The Other I

December 14, 2013

Travels of the pumpkin

Pumpkins have not always been available in British supermarkets.  They only began to appear in the 1980’s with the return of Halloween, and then only for a few days.

Today British farmers grow fields of this vegetable, and so I was surprised when my neighbour told me she had no idea what to do with her jack-o-lantern now that Halloween celebrations were well and truly buried for the year.

Don’t know what to do with a pumpkin!?  I said, running down a long list of possibilities in my head – savory mash, pumpkin soup, baked pumpkin wedges, pumpkin bread, and of course the quintessential pumpkin pie.

“I’ll make a pie for you, if you’d like,” I volunteered.  “Oh would you?” she said, clearly relieved of the burden of recycling her great orange visitor on the window ledge.

So I went around two days ago to pick it up.  It was a very big pumpkin.  In fact, we both agreed that it was too big for me to carry back home, and she agreed to drop it by on her way out later in the day.

By sheer coincidence, that afternoon an American friend emailed me about an old British cooking programme by the Two Fat Ladies she’d been watching.  Apparently, Clarissa’s advice was never to let an American near your pumpkin.  They will turn it into a pumpkin pie with too much sugar and too much cinnamon, she said.  Later in the day, my English husband warned me that pumpkin pie was an acquired taste.  He too said that the first time he’d had it – at a Thanksgiving dinner in my family home some forty years ago – he had found it too sweet and the taste of cinnamon over-powering.

So I went to Google and looked at the pumpkin pie recipes being offered by contemporary British cooks.  Sure enough, every single one of them call for between a quarter and half the spices I use in my American recipe and half the sugar.

So I adjusted the recipe for the pie I was making for my neighbour.  When I took it over to her this morning, I told her I’d reduced the cinnamon and sugar but that it might nonetheless be an acquired taste, and that I would not be insulted if the most complimentary thing she could say about it was that it was “interesting.”  “Oh, but I love cinnamon!” she said encouragingly.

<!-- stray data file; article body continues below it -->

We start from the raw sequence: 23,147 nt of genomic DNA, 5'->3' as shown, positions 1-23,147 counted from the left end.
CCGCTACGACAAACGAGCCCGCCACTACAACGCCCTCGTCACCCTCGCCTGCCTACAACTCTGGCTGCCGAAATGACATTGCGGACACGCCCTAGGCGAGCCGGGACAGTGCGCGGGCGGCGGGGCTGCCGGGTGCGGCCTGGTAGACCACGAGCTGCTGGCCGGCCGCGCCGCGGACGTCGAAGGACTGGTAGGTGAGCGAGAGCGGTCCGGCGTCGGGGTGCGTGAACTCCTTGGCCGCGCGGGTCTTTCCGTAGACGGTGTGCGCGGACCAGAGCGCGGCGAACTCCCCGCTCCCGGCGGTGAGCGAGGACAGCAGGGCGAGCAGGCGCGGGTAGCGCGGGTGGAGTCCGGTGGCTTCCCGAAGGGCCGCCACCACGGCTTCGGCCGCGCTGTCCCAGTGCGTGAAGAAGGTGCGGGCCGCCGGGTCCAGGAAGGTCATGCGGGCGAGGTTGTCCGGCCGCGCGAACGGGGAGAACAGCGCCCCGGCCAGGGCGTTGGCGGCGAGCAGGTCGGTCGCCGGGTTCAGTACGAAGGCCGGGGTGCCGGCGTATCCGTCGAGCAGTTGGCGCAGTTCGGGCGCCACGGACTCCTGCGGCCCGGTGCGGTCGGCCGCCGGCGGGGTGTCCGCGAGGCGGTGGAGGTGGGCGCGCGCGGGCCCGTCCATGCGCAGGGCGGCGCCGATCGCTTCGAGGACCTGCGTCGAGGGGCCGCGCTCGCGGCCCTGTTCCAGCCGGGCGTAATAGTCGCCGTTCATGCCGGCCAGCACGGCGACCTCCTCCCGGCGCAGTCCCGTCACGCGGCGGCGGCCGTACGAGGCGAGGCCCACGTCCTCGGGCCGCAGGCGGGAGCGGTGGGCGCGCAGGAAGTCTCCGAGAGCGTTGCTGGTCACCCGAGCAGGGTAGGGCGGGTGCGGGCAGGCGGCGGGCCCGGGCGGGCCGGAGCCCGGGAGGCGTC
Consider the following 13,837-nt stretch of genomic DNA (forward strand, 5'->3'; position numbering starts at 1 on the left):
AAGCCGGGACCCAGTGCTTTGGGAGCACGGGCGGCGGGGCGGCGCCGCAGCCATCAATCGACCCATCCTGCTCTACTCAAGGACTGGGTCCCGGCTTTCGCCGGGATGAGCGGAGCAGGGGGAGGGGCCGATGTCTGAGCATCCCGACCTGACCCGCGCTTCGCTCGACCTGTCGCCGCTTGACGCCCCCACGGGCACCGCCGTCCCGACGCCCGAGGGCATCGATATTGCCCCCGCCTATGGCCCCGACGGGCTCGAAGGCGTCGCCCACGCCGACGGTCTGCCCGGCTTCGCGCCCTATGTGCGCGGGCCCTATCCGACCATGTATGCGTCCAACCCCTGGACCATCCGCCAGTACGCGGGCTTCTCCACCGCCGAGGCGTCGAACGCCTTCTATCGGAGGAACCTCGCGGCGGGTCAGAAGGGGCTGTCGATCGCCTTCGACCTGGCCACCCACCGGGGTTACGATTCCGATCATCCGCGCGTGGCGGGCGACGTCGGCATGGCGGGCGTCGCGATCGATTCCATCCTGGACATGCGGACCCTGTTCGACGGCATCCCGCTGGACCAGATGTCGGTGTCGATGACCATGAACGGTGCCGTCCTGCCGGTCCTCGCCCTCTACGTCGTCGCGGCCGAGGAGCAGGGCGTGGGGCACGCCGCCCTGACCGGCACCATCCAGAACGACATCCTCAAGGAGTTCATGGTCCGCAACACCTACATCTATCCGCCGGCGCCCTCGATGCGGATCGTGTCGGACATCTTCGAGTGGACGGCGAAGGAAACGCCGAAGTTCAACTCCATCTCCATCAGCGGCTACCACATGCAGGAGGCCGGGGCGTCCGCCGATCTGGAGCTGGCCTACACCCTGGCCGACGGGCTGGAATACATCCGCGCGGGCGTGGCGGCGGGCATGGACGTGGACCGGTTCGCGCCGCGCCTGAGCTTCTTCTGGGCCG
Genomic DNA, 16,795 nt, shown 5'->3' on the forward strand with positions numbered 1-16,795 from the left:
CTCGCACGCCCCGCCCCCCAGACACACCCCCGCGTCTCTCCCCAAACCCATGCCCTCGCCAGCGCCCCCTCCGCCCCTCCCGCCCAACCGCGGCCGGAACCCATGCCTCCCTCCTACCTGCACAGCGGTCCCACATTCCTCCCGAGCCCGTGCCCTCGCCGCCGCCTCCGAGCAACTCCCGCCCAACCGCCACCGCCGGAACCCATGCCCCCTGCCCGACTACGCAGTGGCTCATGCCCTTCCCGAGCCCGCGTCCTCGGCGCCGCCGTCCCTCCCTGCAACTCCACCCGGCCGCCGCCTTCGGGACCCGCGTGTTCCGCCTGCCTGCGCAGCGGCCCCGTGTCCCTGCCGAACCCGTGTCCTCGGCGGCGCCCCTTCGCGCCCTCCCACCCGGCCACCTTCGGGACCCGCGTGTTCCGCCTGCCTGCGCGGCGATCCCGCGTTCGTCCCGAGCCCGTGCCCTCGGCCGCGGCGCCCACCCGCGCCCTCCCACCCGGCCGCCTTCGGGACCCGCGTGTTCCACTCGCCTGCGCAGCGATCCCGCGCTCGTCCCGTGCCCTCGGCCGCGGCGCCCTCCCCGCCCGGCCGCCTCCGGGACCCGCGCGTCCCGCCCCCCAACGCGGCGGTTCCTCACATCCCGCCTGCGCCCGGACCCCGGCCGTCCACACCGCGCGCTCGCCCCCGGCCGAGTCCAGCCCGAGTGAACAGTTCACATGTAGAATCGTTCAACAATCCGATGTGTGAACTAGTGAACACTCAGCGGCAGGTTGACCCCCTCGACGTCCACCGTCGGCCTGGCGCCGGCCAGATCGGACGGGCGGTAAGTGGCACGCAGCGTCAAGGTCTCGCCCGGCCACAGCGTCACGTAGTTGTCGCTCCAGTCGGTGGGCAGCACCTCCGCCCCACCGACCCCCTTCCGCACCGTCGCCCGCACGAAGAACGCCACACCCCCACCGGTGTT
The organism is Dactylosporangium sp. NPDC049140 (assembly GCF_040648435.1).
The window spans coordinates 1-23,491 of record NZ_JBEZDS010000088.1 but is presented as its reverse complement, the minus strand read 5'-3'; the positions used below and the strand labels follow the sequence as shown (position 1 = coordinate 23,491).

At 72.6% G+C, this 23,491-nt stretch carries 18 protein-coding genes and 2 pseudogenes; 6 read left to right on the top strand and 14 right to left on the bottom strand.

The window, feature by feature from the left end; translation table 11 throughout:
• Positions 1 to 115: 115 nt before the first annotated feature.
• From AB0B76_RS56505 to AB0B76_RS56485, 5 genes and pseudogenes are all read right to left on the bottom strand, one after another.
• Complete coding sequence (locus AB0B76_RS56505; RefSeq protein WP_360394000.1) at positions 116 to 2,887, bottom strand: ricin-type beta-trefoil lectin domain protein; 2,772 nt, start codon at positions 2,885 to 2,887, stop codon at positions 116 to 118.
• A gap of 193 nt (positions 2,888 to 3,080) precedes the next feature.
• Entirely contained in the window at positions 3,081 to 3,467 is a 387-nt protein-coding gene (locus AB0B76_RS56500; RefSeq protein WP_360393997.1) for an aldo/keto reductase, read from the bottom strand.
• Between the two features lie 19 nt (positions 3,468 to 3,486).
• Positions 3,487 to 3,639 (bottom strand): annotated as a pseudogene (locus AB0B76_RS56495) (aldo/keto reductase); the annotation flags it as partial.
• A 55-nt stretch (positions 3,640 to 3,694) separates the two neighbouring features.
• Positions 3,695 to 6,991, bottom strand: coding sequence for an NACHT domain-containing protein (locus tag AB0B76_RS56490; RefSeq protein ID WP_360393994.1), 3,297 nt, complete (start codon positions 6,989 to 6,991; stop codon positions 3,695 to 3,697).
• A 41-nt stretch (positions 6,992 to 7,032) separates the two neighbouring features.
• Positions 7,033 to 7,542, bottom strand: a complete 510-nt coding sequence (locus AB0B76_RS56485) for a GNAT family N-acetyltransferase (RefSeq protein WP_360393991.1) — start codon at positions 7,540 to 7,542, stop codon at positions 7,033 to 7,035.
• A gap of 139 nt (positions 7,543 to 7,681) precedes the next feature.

I’m not confidant I will ever get the full unvarnished truth about what she thinks about my American pumpkin pie adapted to British tastes.  After all, it took me 40 years to find out my husband had to “acquire” an appreciation for my superbly pure American recipe.

In any case, I am turning the rest of the jack-o-lantern into a savoury soup using a recipe from India.  It calls for root ginger and chili peppers, and not a grain of cinnamon.



  1. from another european point of view, americans use too much sugar – most pies ask for one cup i put it a heaping 1/2 cup also cinnamon – i cut that down drastically in my apple pie. i have a polish national living with me and her take on both cinnamon and sugar are also from the same point of taste she said mine was the first apple pie she really liked. btw, my mother (french) dirty peeled her apples – leaving 1/8 or more of the skin on. this leaves the apples less likely to turn to mush. she also made a lard crust which, regrettably i have not used in years. interesting that your husband never shared his take on pumpkin pie. mine would have said “yuk” and thrown it in the trash. then, too, he was never know for his tact! however, on his way back from the trash box, he would kiss me on the head, while i happily ate whatever the offensive (to him) item was. don’t you love the variety?